attendance allowance all but taken off her, and she receives no other
form of benefit from the state.


As she as a small teachers pension (approx £400 per month) she gets no
Council Tax benefit, nor housing benefit as my parents were foolish
enough to but their own home. She receives no help towards dental
costs, nor opticians costs or any other concessions, other than a blue
badge.

This home needed extensive repair and modification for her needs which
meant she had to take out a mortgage at 81 to pay for those repairs.
She is house bound, and only gets out if I take her (I'm medically
retired as a result of illness, but thats another story), has the
beginning of cataracts, angina, arthritis, is recovering from a fall
last November, and is essentially, a vulnerable member of socety.

Through her service as a radar operator during the war, a teacher
afterwards (she taught the local comedian Don MacLean (I forgive her
that)), and when she was able, as a volunteer tutor for English as a
second language, has contributed more than her fair share to society.
She still pays income tax for heavens sake.

The purpose of this letter is to highlight the bullying, uncaring way
in which the DWP and in the past the DHSS have treated her and my late
father. The campaign to recover overpaid monies so well publicised by
this government doesn't mention it goes just for the soft, vulnerable
targets. Those who systematically defraud, fiddle, or whatever
euphamism you care to use, the system are left to their own devices as
targets can be met by the simple expedient of going for the
vulnerable.

I am her carer, retired from the local authority, getting IB and once
again a small pension. So when my pension goes up, the exact amount
is taken off my IB.

*Sigh* end of rant.

Thanks for reading.
Going for the vulnerable?
Would you prefer they went after the non-vulnerable only? Pretty much most
of those on benefits will be vulnerable.
And is it totally unreasonable to try and recover the remaining arrears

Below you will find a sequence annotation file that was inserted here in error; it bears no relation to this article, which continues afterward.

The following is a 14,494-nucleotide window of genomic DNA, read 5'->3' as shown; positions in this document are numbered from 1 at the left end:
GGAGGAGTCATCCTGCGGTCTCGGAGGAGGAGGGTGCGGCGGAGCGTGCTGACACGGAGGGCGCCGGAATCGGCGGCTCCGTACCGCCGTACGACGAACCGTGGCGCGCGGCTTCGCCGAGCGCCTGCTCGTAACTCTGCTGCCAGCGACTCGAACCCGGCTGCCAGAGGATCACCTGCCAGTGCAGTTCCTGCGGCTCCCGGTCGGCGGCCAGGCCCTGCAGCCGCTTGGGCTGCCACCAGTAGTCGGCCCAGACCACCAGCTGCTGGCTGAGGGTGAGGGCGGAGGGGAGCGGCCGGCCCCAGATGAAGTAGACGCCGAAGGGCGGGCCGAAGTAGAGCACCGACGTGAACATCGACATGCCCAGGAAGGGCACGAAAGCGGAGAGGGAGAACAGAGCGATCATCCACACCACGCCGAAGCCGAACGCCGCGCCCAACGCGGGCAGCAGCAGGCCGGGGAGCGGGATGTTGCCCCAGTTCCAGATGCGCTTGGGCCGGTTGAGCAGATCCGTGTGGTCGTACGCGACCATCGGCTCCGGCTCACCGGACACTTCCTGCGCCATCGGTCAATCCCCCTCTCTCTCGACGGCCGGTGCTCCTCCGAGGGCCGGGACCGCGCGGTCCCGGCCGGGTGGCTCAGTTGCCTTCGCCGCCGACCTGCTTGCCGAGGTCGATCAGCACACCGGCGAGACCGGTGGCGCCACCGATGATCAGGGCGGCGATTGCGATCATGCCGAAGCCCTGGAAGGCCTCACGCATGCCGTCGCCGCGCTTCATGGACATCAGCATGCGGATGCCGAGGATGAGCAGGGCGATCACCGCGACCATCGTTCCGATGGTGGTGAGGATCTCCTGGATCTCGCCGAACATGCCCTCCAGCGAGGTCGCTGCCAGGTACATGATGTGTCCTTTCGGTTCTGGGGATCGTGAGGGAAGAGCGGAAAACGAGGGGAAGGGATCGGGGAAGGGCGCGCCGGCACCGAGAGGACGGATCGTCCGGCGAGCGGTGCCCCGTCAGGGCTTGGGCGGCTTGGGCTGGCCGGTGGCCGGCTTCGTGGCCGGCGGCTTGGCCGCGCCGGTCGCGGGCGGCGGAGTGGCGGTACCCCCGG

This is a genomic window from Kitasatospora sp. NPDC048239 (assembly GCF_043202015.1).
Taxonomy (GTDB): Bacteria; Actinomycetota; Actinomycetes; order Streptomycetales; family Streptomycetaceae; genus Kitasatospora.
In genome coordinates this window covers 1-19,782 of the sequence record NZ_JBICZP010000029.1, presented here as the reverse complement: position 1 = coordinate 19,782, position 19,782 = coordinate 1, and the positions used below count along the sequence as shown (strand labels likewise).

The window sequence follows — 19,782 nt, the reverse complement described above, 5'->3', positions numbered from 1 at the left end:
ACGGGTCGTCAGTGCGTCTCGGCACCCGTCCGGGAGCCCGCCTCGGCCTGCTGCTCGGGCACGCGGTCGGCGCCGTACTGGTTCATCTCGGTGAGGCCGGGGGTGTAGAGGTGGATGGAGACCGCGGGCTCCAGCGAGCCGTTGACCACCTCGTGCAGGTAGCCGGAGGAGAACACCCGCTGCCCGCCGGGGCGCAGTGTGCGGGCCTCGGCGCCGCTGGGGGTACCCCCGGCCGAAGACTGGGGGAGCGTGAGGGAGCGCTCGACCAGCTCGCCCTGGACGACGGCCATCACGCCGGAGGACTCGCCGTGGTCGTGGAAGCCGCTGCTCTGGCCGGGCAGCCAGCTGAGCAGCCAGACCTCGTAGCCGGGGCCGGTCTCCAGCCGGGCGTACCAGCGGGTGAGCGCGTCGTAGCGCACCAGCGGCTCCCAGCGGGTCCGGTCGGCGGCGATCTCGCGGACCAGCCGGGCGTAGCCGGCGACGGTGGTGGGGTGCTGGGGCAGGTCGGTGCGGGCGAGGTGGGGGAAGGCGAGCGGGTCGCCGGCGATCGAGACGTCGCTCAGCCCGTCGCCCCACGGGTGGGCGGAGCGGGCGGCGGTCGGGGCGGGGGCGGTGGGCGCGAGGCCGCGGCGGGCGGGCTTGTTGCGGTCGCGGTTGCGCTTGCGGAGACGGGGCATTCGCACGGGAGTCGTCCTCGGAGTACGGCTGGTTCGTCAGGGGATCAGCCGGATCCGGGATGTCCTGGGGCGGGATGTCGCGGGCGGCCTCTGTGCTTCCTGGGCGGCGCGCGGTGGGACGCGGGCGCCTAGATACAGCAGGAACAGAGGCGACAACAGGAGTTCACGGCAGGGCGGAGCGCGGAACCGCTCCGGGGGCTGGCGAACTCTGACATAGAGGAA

before your mother passes away? Or just write the remainder off?
Has the local MP been involved? Has anyone looked at the legislation about
how much can be recovered at once?
Did income/expenditure that was done take account of the DWP debt being a
priority debt or not?

Martin <><
 
S

Simon

Going for the vulnerable?
Would you prefer they went after the non-vulnerable only? Pretty much most
of those on benefits will be vulnerable.
For vulnerable, read EASY targets.

It is the way they approach matters. Since my mother owns her own
home, providing of course it isnt sold under the Part III Accommodation
rules, 5the liability will be realised from her estate.
And is it totally unreasonable to try and recover the remaining arrears
before your mother passes away?
See above


Is it totally unreasonable for my mother to have some security in her
old age? Or anyone else for that matter? It is far easier to reach
targets if you focus on the targets least likely to fight back.
Or just write the remainder off?
My mother doesnt want to do that. Just to pay it off at a REASONABLE
weekly rate.
Has the local MP been involved? Has anyone looked at the legislation about
how much can be recovered at once?
My MP (Sion Simon, Labour Erdington) hasn't had the decency to reply to
the three letters I have written on my mothers behalf. And the DWP